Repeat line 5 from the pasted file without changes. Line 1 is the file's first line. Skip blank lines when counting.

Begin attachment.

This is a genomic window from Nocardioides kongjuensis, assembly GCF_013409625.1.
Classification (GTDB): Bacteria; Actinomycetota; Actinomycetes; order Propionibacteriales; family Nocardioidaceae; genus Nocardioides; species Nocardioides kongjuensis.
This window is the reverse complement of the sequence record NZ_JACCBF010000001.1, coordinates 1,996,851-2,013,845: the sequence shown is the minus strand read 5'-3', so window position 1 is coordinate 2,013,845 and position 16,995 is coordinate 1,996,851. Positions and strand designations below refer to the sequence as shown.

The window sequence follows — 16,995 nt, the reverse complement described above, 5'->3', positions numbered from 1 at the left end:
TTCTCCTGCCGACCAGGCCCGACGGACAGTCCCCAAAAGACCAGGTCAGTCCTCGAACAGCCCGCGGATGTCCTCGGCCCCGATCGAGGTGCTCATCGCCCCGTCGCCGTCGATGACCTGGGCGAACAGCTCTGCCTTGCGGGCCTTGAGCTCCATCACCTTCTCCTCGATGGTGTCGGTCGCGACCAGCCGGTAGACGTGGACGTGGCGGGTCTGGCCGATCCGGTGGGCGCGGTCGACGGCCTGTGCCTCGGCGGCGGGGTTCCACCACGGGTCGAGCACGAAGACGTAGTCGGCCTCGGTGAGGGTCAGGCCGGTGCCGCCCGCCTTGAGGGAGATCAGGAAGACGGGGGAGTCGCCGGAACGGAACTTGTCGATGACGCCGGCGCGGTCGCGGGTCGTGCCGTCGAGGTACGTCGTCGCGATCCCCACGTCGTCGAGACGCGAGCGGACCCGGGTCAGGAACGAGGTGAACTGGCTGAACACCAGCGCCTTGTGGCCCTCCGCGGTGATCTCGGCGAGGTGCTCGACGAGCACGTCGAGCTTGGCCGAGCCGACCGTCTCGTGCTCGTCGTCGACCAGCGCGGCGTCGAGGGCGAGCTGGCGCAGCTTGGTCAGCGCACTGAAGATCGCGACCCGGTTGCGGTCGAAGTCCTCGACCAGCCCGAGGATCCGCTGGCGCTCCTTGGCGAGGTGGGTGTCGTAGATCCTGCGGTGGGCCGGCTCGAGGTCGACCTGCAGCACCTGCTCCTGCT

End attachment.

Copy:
TTCTCCTGCCGACCAGGCCCGACGGACAGTCCCCAAAAGACCAGGTCAGTCCTCGAACAGCCCGCGGATGTCCTCGGCCCCGATCGAGGTGCTCATCGCCCCGTCGCCGTCGATGACCTGGGCGAACAGCTCTGCCTTGCGGGCCTTGAGCTCCATCACCTTCTCCTCGATGGTGTCGGTCGCGACCAGCCGGTAGACGTGGACGTGGCGGGTCTGGCCGATCCGGTGGGCGCGGTCGACGGCCTGTGCCTCGGCGGCGGGGTTCCACCACGGGTCGAGCACGAAGACGTAGTCGGCCTCGGTGAGGGTCAGGCCGGTGCCGCCCGCCTTGAGGGAGATCAGGAAGACGGGGGAGTCGCCGGAACGGAACTTGTCGATGACGCCGGCGCGGTCGCGGGTCGTGCCGTCGAGGTACGTCGTCGCGATCCCCACGTCGTCGAGACGCGAGCGGACCCGGGTCAGGAACGAGGTGAACTGGCTGAACACCAGCGCCTTGTGGCCCTCCGCGGTGATCTCGGCGAGGTGCTCGACGAGCACGTCGAGCTTGGCCGAGCCGACCGTCTCGTGCTCGTCGTCGACCAGCGCGGCGTCGAGGGCGAGCTGGCGCAGCTTGGTCAGCGCACTGAAGATCGCGACCCGGTTGCGGTCGAAGTCCTCGACCAGCCCGAGGATCCGCTGGCGCTCCTTGGCGAGGTGGGTGTCGTAGATCCTGCGGTGGGCCGGCTCGAGGTCGACCTGCAGCACCTGCTCCTGCT